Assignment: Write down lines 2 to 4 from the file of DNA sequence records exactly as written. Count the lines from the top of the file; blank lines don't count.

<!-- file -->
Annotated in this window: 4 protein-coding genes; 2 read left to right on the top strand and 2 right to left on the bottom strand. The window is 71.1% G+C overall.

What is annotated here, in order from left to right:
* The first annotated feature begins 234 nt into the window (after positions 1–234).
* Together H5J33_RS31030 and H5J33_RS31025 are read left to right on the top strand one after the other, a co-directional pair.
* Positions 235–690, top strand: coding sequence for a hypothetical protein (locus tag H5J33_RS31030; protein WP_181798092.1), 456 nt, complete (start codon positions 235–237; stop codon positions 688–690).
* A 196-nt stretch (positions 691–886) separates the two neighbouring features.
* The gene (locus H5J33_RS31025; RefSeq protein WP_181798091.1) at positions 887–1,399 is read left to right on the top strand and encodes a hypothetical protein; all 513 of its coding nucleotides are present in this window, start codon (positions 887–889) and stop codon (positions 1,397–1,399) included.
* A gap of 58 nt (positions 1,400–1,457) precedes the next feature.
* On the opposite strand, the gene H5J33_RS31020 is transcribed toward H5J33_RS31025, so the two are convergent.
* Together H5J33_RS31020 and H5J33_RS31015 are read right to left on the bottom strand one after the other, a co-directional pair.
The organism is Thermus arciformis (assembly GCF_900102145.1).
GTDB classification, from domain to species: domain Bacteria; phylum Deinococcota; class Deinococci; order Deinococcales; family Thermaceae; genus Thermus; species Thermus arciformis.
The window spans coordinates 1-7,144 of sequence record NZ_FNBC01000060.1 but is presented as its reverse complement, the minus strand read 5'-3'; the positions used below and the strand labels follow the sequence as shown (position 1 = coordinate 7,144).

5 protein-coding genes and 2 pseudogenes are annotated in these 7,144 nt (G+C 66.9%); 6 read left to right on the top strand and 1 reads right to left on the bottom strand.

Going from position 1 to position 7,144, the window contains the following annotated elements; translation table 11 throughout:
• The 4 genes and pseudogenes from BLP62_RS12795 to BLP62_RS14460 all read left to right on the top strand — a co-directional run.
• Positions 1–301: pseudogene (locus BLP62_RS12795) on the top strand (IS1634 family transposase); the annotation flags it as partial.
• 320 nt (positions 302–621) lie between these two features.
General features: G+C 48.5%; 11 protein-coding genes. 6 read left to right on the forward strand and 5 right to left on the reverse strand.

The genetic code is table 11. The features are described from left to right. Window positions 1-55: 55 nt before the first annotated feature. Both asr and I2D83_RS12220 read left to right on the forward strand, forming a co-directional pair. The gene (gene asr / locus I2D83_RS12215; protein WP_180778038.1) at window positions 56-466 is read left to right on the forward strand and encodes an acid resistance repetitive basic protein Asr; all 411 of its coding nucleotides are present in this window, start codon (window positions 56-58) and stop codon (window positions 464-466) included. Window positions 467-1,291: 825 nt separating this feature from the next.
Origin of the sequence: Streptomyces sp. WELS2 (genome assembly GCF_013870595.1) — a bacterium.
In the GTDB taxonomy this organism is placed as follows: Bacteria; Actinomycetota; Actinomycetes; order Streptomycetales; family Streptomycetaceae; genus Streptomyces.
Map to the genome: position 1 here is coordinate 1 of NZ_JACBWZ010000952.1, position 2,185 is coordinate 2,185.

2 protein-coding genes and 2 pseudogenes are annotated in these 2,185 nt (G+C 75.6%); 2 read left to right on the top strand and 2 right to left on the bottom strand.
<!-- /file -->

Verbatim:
What is annotated here, in order from left to right:
* The first annotated feature begins 234 nt into the window (after positions 1–234).
* Together H5J33_RS31030 and H5J33_RS31025 are read left to right on the top strand one after the other, a co-directional pair.